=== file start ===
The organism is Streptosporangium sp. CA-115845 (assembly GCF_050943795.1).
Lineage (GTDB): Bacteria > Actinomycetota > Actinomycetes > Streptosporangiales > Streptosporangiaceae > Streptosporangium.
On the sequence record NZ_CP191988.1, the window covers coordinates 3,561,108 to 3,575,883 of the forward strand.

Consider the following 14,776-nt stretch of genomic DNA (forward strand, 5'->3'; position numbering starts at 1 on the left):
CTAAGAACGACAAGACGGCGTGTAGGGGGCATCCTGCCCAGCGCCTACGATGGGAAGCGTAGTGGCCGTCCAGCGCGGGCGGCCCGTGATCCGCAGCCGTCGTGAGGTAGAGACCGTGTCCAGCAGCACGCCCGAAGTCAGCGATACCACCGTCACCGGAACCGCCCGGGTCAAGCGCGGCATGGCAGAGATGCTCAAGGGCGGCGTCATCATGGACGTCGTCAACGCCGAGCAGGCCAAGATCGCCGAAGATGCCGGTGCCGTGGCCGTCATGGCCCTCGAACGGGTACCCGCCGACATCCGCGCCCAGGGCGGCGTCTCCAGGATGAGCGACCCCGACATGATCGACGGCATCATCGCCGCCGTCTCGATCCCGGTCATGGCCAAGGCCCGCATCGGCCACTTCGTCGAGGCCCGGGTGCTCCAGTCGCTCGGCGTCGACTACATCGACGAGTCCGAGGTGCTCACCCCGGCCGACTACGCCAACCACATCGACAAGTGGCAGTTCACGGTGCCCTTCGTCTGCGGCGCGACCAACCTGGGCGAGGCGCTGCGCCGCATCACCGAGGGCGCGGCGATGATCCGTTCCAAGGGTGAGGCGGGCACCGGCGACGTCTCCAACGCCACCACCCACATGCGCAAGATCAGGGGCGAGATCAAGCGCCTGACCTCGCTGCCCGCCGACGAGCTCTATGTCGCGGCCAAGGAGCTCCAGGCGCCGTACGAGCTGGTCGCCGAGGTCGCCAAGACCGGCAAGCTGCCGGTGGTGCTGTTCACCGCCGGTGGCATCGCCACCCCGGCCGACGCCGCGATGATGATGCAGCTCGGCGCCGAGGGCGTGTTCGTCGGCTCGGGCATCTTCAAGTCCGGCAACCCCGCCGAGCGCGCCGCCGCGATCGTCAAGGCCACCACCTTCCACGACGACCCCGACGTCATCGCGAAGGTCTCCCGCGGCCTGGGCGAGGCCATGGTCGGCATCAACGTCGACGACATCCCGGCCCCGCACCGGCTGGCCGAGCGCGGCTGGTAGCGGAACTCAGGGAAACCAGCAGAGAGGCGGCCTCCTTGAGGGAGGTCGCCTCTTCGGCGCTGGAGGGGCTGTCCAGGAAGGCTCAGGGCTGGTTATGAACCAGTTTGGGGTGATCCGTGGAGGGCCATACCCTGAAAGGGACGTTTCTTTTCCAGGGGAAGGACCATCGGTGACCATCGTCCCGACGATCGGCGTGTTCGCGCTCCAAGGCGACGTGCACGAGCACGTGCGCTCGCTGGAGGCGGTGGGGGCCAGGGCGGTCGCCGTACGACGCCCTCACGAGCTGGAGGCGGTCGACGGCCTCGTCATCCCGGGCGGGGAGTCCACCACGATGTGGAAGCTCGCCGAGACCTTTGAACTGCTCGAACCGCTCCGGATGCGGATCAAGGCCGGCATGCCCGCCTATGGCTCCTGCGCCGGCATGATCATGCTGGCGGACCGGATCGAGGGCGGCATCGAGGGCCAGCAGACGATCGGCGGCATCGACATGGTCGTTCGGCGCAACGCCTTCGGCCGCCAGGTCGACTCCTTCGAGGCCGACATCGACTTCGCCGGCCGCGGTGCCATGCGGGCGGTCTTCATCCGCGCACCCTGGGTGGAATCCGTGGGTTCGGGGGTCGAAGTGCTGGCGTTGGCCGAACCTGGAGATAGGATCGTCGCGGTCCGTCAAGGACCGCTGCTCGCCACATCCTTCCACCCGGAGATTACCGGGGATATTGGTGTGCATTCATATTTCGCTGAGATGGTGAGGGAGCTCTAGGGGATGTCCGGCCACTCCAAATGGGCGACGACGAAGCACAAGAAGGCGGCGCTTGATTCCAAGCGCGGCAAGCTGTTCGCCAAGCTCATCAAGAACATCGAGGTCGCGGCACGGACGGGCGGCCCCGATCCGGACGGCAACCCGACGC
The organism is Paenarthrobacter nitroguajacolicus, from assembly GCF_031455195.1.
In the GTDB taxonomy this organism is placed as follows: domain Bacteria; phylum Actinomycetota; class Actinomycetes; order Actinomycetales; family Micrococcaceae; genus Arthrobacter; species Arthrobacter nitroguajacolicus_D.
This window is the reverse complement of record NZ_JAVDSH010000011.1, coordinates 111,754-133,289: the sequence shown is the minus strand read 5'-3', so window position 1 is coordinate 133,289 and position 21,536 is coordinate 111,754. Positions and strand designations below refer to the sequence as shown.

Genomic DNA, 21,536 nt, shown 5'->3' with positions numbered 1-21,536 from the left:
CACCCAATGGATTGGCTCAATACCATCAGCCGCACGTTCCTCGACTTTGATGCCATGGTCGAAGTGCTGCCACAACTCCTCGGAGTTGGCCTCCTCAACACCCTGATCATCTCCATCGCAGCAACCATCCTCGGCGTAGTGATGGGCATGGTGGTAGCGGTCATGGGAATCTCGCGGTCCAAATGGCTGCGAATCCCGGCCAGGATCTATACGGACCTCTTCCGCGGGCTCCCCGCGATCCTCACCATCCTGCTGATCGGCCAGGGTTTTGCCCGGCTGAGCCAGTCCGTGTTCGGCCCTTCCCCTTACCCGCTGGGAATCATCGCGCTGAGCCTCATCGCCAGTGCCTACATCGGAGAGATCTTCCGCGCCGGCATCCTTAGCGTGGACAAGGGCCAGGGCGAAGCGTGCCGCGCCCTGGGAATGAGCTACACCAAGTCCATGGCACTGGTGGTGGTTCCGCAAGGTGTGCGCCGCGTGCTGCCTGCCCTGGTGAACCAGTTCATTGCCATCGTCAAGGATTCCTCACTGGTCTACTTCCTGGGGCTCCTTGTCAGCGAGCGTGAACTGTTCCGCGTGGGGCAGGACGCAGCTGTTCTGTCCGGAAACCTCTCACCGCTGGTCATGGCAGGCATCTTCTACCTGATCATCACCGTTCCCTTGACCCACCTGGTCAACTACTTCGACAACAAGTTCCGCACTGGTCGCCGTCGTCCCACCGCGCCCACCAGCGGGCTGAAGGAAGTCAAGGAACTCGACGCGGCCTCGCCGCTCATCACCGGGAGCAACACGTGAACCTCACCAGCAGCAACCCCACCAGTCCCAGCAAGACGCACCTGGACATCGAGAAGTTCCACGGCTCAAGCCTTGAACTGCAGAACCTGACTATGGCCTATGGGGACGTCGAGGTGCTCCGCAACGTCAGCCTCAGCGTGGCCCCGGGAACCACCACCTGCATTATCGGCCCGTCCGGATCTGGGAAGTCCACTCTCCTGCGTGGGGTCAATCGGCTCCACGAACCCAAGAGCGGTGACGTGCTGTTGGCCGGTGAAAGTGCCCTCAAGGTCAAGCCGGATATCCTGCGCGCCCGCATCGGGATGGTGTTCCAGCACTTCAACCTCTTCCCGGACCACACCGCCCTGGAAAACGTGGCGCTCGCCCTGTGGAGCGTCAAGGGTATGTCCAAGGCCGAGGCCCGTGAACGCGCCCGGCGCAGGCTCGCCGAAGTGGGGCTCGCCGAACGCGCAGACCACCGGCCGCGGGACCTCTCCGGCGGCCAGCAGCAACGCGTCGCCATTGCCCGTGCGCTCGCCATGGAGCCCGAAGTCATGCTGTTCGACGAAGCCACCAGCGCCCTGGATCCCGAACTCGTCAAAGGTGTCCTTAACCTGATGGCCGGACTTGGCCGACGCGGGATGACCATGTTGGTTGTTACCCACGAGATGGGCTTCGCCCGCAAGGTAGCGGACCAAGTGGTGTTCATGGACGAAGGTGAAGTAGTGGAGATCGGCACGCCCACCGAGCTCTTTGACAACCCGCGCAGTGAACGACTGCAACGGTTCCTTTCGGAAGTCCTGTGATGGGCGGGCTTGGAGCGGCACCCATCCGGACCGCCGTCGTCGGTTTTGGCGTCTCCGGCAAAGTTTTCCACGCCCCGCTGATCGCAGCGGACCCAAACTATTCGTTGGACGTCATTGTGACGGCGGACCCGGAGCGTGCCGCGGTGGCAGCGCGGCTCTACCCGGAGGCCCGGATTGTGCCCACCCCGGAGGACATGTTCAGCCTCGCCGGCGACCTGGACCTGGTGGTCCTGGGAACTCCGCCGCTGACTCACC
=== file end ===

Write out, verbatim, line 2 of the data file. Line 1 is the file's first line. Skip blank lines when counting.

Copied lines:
Lineage (GTDB): Bacteria > Actinomycetota > Actinomycetes > Streptosporangiales > Streptosporangiaceae > Streptosporangium.